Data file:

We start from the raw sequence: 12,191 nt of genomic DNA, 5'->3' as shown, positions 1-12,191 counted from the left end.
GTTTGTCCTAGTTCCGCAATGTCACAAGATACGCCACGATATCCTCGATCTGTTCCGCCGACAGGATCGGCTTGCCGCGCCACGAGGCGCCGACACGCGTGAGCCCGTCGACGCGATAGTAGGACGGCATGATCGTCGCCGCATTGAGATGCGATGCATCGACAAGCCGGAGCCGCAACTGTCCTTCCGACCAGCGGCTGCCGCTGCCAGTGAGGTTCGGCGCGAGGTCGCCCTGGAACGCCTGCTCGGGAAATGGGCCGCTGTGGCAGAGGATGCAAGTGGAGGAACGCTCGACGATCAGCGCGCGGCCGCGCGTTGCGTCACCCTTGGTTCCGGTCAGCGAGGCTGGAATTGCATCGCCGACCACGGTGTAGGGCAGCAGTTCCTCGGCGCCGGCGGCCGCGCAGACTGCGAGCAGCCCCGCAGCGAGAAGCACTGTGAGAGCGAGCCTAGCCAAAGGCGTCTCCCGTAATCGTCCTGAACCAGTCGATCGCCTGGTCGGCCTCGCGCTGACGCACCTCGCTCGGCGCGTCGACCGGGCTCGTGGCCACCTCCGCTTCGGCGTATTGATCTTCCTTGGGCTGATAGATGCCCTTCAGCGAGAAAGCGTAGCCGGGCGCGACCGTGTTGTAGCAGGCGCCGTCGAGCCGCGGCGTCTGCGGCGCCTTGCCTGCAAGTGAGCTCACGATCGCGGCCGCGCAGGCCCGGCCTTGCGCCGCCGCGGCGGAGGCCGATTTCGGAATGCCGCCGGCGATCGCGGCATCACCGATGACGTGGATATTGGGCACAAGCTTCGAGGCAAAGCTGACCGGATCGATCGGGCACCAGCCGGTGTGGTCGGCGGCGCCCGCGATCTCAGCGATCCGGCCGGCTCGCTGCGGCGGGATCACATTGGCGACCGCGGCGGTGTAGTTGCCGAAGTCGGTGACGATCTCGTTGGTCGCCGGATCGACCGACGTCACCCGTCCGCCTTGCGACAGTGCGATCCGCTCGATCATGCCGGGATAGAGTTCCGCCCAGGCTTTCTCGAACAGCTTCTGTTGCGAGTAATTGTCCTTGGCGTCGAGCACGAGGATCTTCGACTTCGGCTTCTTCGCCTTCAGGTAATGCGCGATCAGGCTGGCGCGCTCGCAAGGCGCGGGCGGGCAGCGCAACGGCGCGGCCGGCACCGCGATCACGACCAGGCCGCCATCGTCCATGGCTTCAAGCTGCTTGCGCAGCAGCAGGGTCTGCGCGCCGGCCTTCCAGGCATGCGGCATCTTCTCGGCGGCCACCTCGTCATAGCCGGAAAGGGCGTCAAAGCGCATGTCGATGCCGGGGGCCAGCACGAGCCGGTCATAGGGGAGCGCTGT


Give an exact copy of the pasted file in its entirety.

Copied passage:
We start from the raw sequence: 12,191 nt of genomic DNA, 5'->3' as shown, positions 1-12,191 counted from the left end.
GTTTGTCCTAGTTCCGCAATGTCACAAGATACGCCACGATATCCTCGATCTGTTCCGCCGACAGGATCGGCTTGCCGCGCCACGAGGCGCCGACACGCGTGAGCCCGTCGACGCGATAGTAGGACGGCATGATCGTCGCCGCATTGAGATGCGATGCATCGACAAGCCGGAGCCGCAACTGTCCTTCCGACCAGCGGCTGCCGCTGCCAGTGAGGTTCGGCGCGAGGTCGCCCTGGAACGCCTGCTCGGGAAATGGGCCGCTGTGGCAGAGGATGCAAGTGGAGGAACGCTCGACGATCAGCGCGCGGCCGCGCGTTGCGTCACCCTTGGTTCCGGTCAGCGAGGCTGGAATTGCATCGCCGACCACGGTGTAGGGCAGCAGTTCCTCGGCGCCGGCGGCCGCGCAGACTGCGAGCAGCCCCGCAGCGAGAAGCACTGTGAGAGCGAGCCTAGCCAAAGGCGTCTCCCGTAATCGTCCTGAACCAGTCGATCGCCTGGTCGGCCTCGCGCTGACGCACCTCGCTCGGCGCGTCGACCGGGCTCGTGGCCACCTCCGCTTCGGCGTATTGATCTTCCTTGGGCTGATAGATGCCCTTCAGCGAGAAAGCGTAGCCGGGCGCGACCGTGTTGTAGCAGGCGCCGTCGAGCCGCGGCGTCTGCGGCGCCTTGCCTGCAAGTGAGCTCACGATCGCGGCCGCGCAGGCCCGGCCTTGCGCCGCCGCGGCGGAGGCCGATTTCGGAATGCCGCCGGCGATCGCGGCATCACCGATGACGTGGATATTGGGCACAAGCTTCGAGGCAAAGCTGACCGGATCGATCGGGCACCAGCCGGTGTGGTCGGCGGCGCCCGCGATCTCAGCGATCCGGCCGGCTCGCTGCGGCGGGATCACATTGGCGACCGCGGCGGTGTAGTTGCCGAAGTCGGTGACGATCTCGTTGGTCGCCGGATCGACCGACGTCACCCGTCCGCCTTGCGACAGTGCGATCCGCTCGATCATGCCGGGATAGAGTTCCGCCCAGGCTTTCTCGAACAGCTTCTGTTGCGAGTAATTGTCCTTGGCGTCGAGCACGAGGATCTTCGACTTCGGCTTCTTCGCCTTCAGGTAATGCGCGATCAGGCTGGCGCGCTCGCAAGGCGCGGGCGGGCAGCGCAACGGCGCGGCCGGCACCGCGATCACGACCAGGCCGCCATCGTCCATGGCTTCAAGCTGCTTGCGCAGCAGCAGGGTCTGCGCGCCGGCCTTCCAGGCATGCGGCATCTTCTCGGCGGCCACCTCGTCATAGCCGGAAAGGGCGTCAAAGCGCATGTCGATGCCGGGGGCCAGCACGAGCCGGTCATAGGGGAGCGCTGT